Caletti, Deb. The Fortunes of Indigo Skye. New York: Simon & Schuster, 2008.
Indigo Skye is content with her life. She's about to graduate high school, she has a great boyfriend, and she honestly enjoys being a waitress. Life is good, simple. Until the day Indigo gives advice to one of her customers. She recommends that he change his life if he's not happy with it. Good advice to be sure. Her advice bears fruit that she never dreamed of. The guy gives her two and a half million dollars. Yeah, you read right--millions. Indigo's first instinct is to give the money back. With her dad's help, she tracks him down and they discuss his gift. He truly wants her to have the money. He gives her some advice: "Let it make you bigger, not smaller" (158).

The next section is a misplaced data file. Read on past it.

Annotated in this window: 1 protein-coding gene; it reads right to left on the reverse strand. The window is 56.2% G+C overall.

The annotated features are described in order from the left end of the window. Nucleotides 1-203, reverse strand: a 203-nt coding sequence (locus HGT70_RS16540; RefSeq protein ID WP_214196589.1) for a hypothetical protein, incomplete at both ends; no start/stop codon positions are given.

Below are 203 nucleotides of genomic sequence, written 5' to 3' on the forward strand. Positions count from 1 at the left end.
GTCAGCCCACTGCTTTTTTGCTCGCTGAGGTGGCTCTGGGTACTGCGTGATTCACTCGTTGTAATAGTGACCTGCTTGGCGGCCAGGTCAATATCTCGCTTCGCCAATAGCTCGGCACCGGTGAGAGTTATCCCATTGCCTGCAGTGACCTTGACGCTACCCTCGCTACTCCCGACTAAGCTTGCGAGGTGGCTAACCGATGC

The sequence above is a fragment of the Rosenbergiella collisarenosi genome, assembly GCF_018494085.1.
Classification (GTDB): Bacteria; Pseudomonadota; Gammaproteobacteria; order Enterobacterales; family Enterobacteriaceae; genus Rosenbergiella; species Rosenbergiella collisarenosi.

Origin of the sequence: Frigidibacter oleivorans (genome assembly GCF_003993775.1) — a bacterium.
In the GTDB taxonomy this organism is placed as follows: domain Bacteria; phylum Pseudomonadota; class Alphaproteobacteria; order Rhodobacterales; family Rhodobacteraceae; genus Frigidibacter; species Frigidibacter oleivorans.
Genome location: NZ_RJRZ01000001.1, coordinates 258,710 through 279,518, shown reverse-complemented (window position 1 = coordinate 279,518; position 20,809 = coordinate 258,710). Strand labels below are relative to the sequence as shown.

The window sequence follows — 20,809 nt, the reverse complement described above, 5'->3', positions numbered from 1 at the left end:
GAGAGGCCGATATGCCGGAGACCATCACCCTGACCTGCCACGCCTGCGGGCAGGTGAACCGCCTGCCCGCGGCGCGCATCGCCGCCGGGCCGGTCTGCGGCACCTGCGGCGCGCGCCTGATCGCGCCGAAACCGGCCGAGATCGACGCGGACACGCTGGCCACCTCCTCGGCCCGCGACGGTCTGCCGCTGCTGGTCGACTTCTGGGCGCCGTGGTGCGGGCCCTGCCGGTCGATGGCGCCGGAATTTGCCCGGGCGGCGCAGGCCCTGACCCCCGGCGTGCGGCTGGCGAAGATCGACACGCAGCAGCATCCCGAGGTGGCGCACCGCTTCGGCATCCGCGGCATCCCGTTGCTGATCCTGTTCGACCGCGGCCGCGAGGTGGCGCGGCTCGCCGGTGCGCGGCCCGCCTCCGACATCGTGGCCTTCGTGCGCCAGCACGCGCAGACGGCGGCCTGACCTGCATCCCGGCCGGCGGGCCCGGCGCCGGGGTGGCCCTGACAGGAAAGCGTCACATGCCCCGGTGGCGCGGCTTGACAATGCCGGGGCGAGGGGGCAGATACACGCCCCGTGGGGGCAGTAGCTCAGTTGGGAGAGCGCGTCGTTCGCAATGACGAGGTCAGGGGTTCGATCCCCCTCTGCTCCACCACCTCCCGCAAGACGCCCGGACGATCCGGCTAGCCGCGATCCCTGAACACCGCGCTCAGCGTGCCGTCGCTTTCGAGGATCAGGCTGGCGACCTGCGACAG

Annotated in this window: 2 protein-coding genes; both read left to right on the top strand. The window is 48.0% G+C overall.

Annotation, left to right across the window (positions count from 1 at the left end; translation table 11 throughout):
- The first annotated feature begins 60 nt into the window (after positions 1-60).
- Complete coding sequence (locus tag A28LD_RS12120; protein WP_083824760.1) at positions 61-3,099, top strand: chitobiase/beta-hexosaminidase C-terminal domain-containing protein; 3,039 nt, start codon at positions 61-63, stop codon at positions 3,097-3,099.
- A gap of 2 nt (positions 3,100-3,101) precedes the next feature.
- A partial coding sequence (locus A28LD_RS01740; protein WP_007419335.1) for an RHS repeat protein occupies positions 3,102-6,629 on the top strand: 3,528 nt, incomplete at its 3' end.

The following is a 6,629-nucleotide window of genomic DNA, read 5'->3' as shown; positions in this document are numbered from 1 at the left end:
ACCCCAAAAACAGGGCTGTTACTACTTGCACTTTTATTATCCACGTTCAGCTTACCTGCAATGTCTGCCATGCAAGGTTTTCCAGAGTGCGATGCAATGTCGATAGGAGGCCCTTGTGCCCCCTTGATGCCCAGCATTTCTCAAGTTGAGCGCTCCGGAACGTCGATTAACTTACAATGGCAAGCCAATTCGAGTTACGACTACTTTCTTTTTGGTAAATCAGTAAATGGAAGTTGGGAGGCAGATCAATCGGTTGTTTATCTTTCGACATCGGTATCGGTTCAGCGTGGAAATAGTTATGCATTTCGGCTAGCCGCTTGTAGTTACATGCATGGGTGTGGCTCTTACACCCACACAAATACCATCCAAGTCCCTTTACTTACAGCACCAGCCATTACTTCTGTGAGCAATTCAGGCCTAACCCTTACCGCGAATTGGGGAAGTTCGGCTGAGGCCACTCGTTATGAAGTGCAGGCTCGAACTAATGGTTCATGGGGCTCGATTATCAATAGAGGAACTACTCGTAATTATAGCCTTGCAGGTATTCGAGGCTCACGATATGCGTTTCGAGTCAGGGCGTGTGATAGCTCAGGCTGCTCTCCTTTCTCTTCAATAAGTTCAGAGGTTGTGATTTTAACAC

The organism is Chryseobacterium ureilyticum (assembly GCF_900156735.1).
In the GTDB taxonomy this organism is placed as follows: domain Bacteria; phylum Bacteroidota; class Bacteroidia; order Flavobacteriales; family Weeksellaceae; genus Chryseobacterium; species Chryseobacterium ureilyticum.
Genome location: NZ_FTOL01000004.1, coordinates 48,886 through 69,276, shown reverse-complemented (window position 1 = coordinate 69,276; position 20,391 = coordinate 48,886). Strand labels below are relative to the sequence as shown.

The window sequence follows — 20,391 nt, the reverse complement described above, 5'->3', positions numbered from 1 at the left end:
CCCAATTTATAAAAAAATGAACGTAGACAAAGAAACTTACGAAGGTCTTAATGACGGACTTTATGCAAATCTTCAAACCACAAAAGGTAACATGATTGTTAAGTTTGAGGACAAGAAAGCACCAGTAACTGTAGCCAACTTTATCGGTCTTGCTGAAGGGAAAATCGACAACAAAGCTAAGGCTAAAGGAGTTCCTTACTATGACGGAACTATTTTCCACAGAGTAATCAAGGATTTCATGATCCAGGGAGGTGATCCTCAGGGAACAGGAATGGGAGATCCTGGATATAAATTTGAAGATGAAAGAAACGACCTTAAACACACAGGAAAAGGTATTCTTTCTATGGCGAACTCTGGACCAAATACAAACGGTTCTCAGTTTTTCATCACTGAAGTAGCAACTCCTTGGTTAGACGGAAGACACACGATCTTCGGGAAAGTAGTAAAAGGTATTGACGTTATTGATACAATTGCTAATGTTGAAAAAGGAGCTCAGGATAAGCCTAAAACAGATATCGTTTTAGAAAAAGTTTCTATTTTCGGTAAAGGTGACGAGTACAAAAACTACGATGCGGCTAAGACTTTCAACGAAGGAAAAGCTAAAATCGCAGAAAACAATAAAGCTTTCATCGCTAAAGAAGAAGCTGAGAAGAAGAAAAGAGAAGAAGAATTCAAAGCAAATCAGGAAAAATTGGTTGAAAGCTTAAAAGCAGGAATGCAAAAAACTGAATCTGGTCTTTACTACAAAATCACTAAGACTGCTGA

Indigo wants to give her family luxuries. Her mom refuses. Her boyfriend wants Indigo to help fix up his car and fund his ideas. Everyone seems to want something from Indigo, even if they don't want money. Her boss resents her for having the money. One day, Indigo's had enough. She quits her job and goes with a friend to California. Being rich isn't all it's cracked up to be. She let the money make her smaller, but she can change that Indigo makes plans for her money and won't let anyone stand in her way. She helps her family and friends. Indigo is bigger than the money. She knows that now.
What I thought: This book was a good read, if a bit long (2 pages shy of 300). At times I felt like the book was never going to end. The book reminded me of a couple of things. The movie It Could Happen to You and Joan Bauer's Hope was Here. The movie heroine gets a big tip like Indigo. Both Hope and Indigo are waitresses. Indigo is a great character and a universal truth underlies the book: Money can't buy happiness. But Indigo finds that it can be used to improve lives.